The Painted Hall in Greenwich is a wonderful sight at any time but during their restoration project you can climb a huge scaffolding and see the artwork close up. There’s a massive conservation project going on before the hall reopens in full splendour next year.
What is the Painted Hall? They certainly didn’t spend too much time thinking up the name! The enormous hall is covered in an array of extraordinary art work. Dating from 1694, the hall was designed by Sir Christopher Wren and Nicholas Hawksmoor, the finest architects of their day, the paintings were added between 1707 and 1726 by Sir James Thornhill. If that name sounds familiar it’s because he painted the interior of the dome at St Paul’s cathedral and this major commission pre-dates St Paul’s so the Painted Hall was a huge boost to his career. He was paid £1 per square yard for the wall work and £3 for the ceilings and as the whole lot came in at a whopping 40,000 square feet, which would have added up to a reasonable sum – £6,685 apparently. The 21st century restoration is costing £10.5 million so let’s hope this work lasts the 100 years their are banking on! The tour costs are going towards this as well as a great deal of fundraising.
The Painted Hall is part of the Old Naval College, originally the Old Naval Hospital, and was intended as an eating space for naval pensioners who were living in the Royal Hospital for Seamen. Built for men invalided out of the navy, it was soon considered too grand for them, a sad thought given that the men had served their country and been badly wounded.
‘One of the most spectacular and important baroque interiors in Europe’ is quite a claim to live up to but one visit to this historic venue will confirm this statement. Thornhill’s paintings reflect Britain’s growing power and dominance on the world stage and were planned to impress. One major focus is the accession to the throne of William and Mary in 1688 and George 1 in 1714 and London is well represented in the imagery. Thornhill draws on historical figures as well as mythical and contemporary to delight viewers, filling every inch with interest.
After seeing various different uses since it was built, the hall opened to the public in 1998 when the Naval College relocated and it became a popular film location for movies such as Lara Croft Tomb Raider and The Pirates of the Caribbean. Here’s Johnny Depp being dragged along by the British officers.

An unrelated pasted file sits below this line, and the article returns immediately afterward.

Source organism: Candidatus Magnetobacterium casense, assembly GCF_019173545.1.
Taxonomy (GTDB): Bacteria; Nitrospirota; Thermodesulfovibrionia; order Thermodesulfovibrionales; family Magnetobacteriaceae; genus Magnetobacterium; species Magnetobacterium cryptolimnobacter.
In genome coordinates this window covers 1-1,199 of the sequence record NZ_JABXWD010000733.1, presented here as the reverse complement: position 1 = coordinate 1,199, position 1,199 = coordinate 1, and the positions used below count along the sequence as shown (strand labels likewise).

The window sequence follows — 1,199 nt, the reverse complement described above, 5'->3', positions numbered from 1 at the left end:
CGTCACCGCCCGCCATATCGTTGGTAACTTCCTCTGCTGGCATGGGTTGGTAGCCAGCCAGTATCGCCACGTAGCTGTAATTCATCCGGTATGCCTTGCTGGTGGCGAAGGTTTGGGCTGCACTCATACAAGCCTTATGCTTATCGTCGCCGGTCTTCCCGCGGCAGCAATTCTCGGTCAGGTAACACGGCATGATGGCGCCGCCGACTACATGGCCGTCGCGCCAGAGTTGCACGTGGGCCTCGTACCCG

During the conservation project, ceiling tours are available with a great local guide to explain the work you are seeing. You start with a safety briefing and are togged out with hard hat and hi-vis vest.
Then you climb 60 feet up the elaborate scaffolding to be almost within touching distance of the ceiling which is extraordinary close up. Here are some shots to give you and idea of how it looks, although the light bouncing off the ceiling makes photography a challenge.
Every inch of the ceiling has a story to tell often of ordinary people, not just royals or mythical creatures, as this portrait of John Worley illustrates. He was one of the first pensioners to be taken into the hospital in 1705 after he had been at sea for over 70 years! Thornhill used his weather worn face to represent winter in the lower part of the ceiling.
The scaffolding is extremely safe and fabulously complex!
There are sections of the walls of the hall which have been restored ahead of the ceiling and the dramatic difference makes me eager to see the ceiling work completed. The aim is to raise the public’s awareness of this treasure, both abroad but also internationally and to move it from being a bit of a hidden gem to be on the ‘must see’ list for visitors to London.
Tours are running through to 30th September but if you do miss out, the hall will reopen in 2019 so keep your eyes open for that. Full information on the Painted Hall website: https://www.ornc.org/#W8o3Kv0ZKwIeXQPy.97